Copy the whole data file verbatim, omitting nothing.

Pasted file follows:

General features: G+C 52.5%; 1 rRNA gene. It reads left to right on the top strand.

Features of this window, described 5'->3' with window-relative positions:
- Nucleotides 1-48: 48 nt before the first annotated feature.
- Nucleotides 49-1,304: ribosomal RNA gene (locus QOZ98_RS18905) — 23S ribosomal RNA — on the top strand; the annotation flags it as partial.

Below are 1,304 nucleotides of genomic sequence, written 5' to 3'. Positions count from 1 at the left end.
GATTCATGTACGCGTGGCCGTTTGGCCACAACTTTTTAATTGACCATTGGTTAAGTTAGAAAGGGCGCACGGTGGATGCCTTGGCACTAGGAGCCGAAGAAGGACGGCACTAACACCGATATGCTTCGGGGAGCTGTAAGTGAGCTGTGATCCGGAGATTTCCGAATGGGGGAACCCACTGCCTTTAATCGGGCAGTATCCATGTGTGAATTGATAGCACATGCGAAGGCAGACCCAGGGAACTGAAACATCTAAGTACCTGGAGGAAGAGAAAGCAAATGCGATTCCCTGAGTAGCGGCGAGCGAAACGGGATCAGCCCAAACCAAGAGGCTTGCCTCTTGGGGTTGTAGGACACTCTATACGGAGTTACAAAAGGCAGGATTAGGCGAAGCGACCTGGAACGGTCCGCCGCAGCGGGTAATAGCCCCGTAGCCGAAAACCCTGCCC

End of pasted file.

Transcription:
General features: G+C 52.5%; 1 rRNA gene. It reads left to right on the top strand.

Features of this window, described 5'->3' with window-relative positions:
- Nucleotides 1-48: 48 nt before the first annotated feature.
- Nucleotides 49-1,304: ribosomal RNA gene (locus QOZ98_RS18905) — 23S ribosomal RNA — on the top strand; the annotation flags it as partial.

Below are 1,304 nucleotides of genomic sequence, written 5' to 3'. Positions count from 1 at the left end.
GATTCATGTACGCGTGGCCGTTTGGCCACAACTTTTTAATTGACCATTGGTTAAGTTAGAAAGGGCGCACGGTGGATGCCTTGGCACTAGGAGCCGAAGAAGGACGGCACTAACACCGATATGCTTCGGGGAGCTGTAAGTGAGCTGTGATCCGGAGATTTCCGAATGGGGGAACCCACTGCCTTTAATCGGGCAGTATCCATGTGTGAATTGATAGCACATGCGAAGGCAGACCCAGGGAACTGAAACATCTAAGTACCTGGAGGAAGAGAAAGCAAATGCGATTCCCTGAGTAGCGGCGAGCGAAACGGGATCAGCCCAAACCAAGAGGCTTGCCTCTTGGGGTTGTAGGACACTCTATACGGAGTTACAAAAGGCAGGATTAGGCGAAGCGACCTGGAACGGTCCGCCGCAGCGGGTAATAGCCCCGTAGCCGAAAACCCTGCCC